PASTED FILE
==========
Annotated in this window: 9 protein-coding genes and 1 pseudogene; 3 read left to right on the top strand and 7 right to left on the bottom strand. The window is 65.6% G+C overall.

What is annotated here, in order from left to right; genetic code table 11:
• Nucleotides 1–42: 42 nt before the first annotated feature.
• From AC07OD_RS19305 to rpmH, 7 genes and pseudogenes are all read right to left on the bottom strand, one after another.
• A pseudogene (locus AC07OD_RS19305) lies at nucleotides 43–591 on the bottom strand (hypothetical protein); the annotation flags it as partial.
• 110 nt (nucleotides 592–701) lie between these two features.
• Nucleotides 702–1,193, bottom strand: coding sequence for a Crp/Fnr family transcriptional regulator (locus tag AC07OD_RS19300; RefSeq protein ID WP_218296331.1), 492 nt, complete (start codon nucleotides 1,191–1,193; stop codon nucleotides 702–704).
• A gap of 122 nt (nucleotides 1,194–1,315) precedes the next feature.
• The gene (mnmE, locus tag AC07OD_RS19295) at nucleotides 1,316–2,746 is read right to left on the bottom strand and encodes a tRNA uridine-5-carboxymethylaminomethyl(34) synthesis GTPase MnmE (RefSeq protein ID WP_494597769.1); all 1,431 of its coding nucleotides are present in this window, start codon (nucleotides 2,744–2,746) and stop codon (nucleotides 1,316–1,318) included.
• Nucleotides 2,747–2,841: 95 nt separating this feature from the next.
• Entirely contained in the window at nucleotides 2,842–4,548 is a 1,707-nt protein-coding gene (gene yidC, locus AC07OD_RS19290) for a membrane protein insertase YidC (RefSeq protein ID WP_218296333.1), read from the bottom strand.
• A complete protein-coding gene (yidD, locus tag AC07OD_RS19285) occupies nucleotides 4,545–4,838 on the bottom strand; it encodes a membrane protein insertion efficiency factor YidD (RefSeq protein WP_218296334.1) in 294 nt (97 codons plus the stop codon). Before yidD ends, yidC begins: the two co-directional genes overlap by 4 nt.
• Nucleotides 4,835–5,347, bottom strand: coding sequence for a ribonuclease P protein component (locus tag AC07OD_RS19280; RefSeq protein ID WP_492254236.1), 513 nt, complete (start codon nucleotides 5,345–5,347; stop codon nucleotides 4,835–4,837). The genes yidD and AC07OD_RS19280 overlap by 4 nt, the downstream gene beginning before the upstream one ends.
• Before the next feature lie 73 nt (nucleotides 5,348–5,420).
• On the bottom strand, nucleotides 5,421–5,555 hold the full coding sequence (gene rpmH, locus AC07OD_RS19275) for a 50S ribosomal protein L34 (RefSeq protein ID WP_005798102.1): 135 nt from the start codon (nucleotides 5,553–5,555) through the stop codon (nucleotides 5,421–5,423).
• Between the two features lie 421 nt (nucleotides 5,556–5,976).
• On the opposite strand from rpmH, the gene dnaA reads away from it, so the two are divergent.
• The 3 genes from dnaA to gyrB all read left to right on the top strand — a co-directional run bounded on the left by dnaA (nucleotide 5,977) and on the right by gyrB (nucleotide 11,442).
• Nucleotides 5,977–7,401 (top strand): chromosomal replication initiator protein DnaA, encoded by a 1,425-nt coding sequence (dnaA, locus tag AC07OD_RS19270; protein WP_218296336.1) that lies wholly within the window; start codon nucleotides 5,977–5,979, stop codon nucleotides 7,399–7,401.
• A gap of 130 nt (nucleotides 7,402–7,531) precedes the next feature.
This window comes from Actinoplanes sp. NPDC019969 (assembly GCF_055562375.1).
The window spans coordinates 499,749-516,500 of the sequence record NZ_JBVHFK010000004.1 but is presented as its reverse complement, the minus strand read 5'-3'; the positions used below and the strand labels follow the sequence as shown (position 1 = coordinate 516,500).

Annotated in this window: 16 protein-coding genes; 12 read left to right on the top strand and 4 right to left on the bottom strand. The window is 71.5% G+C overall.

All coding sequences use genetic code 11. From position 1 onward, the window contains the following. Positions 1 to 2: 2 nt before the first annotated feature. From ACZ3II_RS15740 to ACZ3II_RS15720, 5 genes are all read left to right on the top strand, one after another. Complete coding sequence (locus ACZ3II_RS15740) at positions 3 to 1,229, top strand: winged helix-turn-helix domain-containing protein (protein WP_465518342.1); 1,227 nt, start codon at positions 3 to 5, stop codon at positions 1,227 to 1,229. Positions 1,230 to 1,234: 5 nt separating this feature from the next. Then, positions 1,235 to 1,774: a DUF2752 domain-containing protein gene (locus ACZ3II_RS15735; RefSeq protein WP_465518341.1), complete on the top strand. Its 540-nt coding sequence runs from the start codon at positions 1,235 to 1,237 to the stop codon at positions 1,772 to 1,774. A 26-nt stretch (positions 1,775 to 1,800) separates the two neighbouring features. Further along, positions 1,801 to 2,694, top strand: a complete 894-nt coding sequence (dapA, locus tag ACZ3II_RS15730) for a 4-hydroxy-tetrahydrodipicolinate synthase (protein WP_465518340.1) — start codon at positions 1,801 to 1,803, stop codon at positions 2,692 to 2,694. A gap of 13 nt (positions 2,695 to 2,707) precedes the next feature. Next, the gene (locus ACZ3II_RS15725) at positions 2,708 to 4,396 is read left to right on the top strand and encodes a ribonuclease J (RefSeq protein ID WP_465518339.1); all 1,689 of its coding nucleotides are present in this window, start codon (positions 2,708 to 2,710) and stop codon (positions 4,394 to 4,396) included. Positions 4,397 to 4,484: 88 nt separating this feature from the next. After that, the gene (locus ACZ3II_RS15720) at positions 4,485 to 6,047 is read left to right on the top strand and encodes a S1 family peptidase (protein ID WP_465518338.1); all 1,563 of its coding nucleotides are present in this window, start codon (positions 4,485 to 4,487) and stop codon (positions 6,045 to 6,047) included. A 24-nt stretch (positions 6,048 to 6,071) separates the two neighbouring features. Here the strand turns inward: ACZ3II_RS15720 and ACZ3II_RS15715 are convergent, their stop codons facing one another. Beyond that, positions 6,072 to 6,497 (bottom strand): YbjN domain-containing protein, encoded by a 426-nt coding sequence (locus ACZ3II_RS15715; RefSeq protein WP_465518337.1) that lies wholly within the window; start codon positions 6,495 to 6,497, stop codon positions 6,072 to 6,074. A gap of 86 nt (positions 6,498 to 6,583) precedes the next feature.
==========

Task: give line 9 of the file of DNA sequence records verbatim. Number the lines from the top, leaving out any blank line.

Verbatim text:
• The gene (mnmE, locus tag AC07OD_RS19295) at nucleotides 1,316–2,746 is read right to left on the bottom strand and encodes a tRNA uridine-5-carboxymethylaminomethyl(34) synthesis GTPase MnmE (RefSeq protein ID WP_494597769.1); all 1,431 of its coding nucleotides are present in this window, start codon (nucleotides 2,744–2,746) and stop codon (nucleotides 1,316–1,318) included.